August 26, 2015
Agroforestry – legumes in the inter rows
I have just entered a consultancy to investigate the use of legumes as an inter...
This is the first planting of stylosanthes guianensis near Tonle Bati about 30 kilometres south of Phnom Penh. This was planted in July 2015.
This next image is of the same plot on August 22nd 2015. Stylo is so well adapted to sandy acid soils. I did apply a modest amount of NPK, 15-15-15 just to give it a kick along.
The following image is why I am so enthusiastic about stylo….there is a real prospect for reducing the costs of raising pigs in this country if bagged mixes are supplemented with fresh stylo. High protein and excellent fresh feed for pigs.
Panicum maximum growing in Kandal province, Cambodia 2011. This is what is possible! As a trial 4 years ago I started a small plot south of Phnom Penh on only 1000m2 to test whether tropical forages could be grown in rice paddies with raised beds.
It quickly became apparent it was possible with careful water management and access to irrigation in the dry season. This stand is purple guinea or sometimes called Tanzania guinea, with seed available from Dr Michael Hare from the University of Ubon Ratchathani in north east Thailand.
I got my inspiration for this weeding hoe made from an old bicycle from – YouTube.
Check out my YouTube video to see me cutting come weeds in amongst the stylo and mombassa guinea.
Every time I assess land for a commercial group seeking to enter agriculture in Cambodia I insist on performing a rapid assessment of the soils on site. As I say this is a rapid assessment which is used to determine if the land has some potential for further investigations and a full due diligence before large investments are made.
Cambodia is blessed with a variety of landscapes, but apart from the soil in the image above much of the soil samples I have taken are generally poorly structured with an acid pH and low in nutrients. Many of the samples however were in landscapes that have been cultivated for centuries and have essentially been mined of their fertility.
Unfortunately much country is being indiscriminately logged and becoming available for agriculture. This has major environmental issues on many levels, including biodiversity and habitat loss, erosion, soil nutrient depletion through inappropriate agricultural practices.
Laos is a remarkably beautiful country. I was fortunate to see just a small section of it around Xieng Khouang in November 2013 for a consultancy to investigate the options for a beef cattle development on what was a former Soviet dairy farm in the 1970’s or 1980’s? Hey, note the large jars in front of the building? Those were relocated by the Soviets from the many “Plain of Jars” sites for which the area is famous.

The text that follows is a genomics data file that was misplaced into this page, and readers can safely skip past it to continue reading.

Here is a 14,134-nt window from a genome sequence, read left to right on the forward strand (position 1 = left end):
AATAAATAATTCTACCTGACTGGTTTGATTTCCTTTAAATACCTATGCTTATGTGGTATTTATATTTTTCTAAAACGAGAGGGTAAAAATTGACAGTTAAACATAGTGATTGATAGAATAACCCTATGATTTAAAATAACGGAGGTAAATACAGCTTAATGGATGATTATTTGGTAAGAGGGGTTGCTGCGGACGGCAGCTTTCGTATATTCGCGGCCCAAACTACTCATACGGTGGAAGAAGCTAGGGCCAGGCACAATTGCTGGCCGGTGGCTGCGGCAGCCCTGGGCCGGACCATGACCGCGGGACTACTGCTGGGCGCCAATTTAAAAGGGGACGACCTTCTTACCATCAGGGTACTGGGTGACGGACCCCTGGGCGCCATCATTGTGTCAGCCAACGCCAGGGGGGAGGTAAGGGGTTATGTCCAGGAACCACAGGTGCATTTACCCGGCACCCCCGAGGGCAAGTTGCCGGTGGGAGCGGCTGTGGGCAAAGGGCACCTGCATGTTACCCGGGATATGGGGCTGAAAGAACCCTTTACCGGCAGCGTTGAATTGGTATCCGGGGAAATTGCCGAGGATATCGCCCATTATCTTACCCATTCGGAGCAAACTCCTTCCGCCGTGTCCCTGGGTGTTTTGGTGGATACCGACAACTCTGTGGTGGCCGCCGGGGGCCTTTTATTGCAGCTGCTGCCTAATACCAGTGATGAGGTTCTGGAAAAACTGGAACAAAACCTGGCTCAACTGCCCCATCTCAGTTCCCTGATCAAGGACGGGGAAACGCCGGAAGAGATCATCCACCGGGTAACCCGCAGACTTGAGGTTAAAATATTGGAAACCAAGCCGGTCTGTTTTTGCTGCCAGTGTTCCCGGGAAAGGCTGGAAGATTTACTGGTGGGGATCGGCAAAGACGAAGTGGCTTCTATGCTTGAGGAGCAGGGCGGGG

The landscape is elevated at about 1200 metres above sea level and has glorious cool days from about November to February. There are claims it was a former lake bed which was lifted in an ancient geological event.
I was very interested in the grass species on the farm, which included what I identified as possibly paspalum plicatulum which was likely introduced by the Soviets in the 1970’s to cope with the acid, low fertility and seasonally water logged soils. However when it is left ungrazed it will become unpalatable to cattle and would require a slash to get some young growth occurring. A rotational grazing system would also make better use of the grass rather then letting it get tall and unpalatable.
Likely paspalum plicatulum
Please share your experiences with agriculture in Lao PDR.
These small cattle are very hardy and docile, just so well suited to the heat, parasites and the low quality fodder often found in grazing areas of Cambodia. This picture is from a recent trip to Kampong Speu, Cambodia to establish my tropical legume trial as an inter row planting.
More often than not, young boys are not attending school to tend to the herd. The local people grow no grass or legume close to their houses so the young boys need to take the animals out every day to forage for feed across a large area. Generally the feed is of a very low quality but worst of all the kids don’t go to school. Their circumstances need to change. Can forages close to their village help?